College sports advisor guides students after high school

In addition to counselors and coaches, a college bound student athlete advisor has been added to the staff to guide athletes interested in playing a sport in college.

“My goal is to point students in the right direction so they can educate themselves and understand what needs to be done and when,” said new College Bound Student Athlete Advisor, Joyce Anderson.

As the student athlete advisor, she will assist any Athlete who wants to put in effort could potentially play at college level whether being on the team of playing club.

“I’m here to help all student athletes who aspire to play sports in college understand eligibility requirements, deadlines and recruiting,”

Students passionate about a sport can play high school at any level whether it Division I, varsity, or intramural.

“It makes me sad when a top student-athlete drops sports completely upon matriculating to college,” added Anderson.

Along with the ETHS college advisors, Anderson will aid students when recruiters are in town or give advice on how to reach out to schools.

“We aim to help students understand how to communicate with recruiters and what questions to ask when they visit campus,” said Anderson.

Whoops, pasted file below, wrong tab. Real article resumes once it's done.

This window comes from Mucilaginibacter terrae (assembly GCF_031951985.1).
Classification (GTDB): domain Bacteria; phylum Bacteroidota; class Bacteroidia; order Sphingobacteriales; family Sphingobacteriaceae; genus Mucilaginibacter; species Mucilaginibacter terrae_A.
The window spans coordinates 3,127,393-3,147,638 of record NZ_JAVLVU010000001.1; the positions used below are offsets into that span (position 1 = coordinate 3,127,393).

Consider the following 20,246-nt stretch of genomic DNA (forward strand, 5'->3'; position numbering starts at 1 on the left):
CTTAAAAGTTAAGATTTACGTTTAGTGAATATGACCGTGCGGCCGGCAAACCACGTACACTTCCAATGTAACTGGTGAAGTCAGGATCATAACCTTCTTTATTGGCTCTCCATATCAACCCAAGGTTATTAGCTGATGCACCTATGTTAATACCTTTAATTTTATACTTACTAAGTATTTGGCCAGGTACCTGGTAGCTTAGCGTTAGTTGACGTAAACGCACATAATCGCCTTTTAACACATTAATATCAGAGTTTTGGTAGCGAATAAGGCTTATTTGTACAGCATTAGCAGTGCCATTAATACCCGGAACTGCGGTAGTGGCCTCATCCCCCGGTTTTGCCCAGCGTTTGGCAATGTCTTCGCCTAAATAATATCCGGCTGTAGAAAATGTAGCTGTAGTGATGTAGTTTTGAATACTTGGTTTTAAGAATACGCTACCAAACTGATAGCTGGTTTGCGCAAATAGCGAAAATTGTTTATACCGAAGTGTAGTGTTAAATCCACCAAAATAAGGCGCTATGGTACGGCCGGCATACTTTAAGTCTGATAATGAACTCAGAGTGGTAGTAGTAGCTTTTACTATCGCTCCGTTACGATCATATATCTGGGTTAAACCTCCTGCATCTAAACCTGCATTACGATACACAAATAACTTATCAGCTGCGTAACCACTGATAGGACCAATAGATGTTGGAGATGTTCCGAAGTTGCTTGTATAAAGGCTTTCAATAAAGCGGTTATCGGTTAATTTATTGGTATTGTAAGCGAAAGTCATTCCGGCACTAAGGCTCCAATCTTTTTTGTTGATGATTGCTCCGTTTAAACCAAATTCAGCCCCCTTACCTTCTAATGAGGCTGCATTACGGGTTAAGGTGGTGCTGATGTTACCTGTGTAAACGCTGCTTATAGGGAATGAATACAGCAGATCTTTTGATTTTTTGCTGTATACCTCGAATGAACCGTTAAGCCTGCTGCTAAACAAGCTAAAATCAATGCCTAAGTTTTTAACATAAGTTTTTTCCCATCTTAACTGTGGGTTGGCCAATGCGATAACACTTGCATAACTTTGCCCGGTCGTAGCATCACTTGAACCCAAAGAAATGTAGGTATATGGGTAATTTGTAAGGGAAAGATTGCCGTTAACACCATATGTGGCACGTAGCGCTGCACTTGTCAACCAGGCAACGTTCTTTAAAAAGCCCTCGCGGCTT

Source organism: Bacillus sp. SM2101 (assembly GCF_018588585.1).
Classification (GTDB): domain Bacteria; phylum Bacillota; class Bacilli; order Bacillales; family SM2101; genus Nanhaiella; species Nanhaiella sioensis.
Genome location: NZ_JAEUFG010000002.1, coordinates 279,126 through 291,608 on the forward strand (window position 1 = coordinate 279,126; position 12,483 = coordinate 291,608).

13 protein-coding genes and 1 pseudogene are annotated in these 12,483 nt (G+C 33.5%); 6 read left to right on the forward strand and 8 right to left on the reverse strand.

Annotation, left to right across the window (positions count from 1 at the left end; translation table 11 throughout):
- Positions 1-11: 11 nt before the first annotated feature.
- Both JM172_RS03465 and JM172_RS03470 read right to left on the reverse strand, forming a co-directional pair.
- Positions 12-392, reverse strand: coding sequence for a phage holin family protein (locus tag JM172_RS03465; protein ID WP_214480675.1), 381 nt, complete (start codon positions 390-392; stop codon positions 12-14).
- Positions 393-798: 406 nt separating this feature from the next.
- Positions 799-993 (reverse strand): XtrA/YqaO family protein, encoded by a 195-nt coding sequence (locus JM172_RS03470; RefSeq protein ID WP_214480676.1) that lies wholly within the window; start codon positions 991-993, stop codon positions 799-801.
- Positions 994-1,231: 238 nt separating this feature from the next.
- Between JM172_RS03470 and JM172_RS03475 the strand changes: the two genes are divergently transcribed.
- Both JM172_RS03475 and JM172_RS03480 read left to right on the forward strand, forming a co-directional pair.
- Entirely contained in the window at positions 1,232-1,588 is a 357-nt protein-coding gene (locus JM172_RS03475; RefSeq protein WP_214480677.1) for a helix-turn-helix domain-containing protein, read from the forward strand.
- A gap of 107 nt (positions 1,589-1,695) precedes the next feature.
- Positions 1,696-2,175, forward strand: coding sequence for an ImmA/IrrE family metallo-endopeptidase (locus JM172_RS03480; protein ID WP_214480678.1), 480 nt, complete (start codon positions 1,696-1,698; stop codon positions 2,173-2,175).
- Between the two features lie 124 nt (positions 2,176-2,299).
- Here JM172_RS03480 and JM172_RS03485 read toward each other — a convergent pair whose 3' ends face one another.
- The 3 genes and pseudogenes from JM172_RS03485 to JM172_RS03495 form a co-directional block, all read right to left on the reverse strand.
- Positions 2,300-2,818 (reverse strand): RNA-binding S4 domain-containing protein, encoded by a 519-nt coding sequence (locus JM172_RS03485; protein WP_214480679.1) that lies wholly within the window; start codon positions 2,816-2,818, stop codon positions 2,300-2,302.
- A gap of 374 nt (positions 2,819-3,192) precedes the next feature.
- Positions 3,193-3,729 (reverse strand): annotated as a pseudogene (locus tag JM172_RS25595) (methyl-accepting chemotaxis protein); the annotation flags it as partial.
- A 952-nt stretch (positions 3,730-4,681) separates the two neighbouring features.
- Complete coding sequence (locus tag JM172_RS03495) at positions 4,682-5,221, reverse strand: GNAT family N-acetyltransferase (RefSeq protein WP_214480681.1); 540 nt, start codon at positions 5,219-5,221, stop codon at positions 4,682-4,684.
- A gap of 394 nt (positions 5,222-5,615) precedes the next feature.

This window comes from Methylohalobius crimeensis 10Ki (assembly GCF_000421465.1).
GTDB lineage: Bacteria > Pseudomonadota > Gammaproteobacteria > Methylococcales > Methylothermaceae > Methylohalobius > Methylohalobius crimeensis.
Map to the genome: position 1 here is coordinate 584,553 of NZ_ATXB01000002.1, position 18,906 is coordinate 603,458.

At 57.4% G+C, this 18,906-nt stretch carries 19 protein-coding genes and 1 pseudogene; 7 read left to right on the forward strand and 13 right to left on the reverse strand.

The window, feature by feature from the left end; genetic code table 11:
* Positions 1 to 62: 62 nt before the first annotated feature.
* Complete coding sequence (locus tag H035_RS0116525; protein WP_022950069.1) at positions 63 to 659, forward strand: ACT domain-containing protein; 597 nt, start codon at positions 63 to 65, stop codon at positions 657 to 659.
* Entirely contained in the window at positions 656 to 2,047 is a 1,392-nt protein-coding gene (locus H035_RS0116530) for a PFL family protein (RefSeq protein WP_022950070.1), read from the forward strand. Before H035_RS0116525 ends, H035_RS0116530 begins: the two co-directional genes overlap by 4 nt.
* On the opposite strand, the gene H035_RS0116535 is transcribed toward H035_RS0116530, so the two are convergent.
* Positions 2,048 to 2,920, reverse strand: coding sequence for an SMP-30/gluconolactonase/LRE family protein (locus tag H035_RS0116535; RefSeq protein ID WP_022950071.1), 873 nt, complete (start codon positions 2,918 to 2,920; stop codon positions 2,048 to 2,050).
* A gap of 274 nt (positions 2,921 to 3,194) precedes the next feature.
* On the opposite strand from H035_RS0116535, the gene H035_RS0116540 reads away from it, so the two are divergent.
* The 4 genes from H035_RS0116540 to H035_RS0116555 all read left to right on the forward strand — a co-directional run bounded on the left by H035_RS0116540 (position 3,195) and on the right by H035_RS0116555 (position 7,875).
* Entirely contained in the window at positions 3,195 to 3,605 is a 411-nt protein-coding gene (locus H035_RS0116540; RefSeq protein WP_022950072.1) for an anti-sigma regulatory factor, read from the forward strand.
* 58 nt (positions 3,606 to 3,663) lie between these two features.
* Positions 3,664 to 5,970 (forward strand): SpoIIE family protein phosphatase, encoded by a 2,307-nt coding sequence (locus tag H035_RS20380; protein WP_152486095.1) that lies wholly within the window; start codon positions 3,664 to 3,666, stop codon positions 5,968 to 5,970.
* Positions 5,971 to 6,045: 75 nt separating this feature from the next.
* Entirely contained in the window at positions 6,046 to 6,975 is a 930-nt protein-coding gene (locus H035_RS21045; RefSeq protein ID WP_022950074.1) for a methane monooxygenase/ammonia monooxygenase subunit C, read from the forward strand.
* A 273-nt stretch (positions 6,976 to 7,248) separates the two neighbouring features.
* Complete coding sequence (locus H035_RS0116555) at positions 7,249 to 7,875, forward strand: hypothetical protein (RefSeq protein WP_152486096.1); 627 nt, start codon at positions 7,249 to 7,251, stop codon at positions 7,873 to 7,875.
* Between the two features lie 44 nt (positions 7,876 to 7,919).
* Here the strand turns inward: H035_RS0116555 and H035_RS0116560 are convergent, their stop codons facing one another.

Every year the NCAA changes their requirements and eligibility for student athletes, making it harder for students to be eligible to play a sport.

“College planning usually doesn’t start until junior year, but with eligibility, what you do freshmen year matters and as the rules are changing it’s actually making it harder to make things up later as you go along,” said College and Career coordinator Beth Arey

Anderson created a website that can be found on the Athletics drop down menu. She will continue to update the site based on the NCAA changing requirements.

“Many college-bound athletes were missing out on opportunities because they thought they had to be really good to play a sport in college or they didn’t know there were other steps that they needed to take,” added Arey.

Grades are a huge component into student athletes’ access to playing a sport in college.

“It’s imperative that freshman understand the requirements start on day one,” said Anderson.

“While we encourage students to practice and celebrate their strengths on the courts or on the field, we really need to change the culture for people to understand that its not just sports anymore,” said Arey.

An open discussion meeting during lunch will take place at the end of the fall season to talk about academic requirements and the recruiting process.

“We hope to have a panel of college athletes from different levels talk about their experiences. If needed, students can then set up one on one meetings,” added Anderson.

Anderson will begin meeting with students by appointment in the Hub.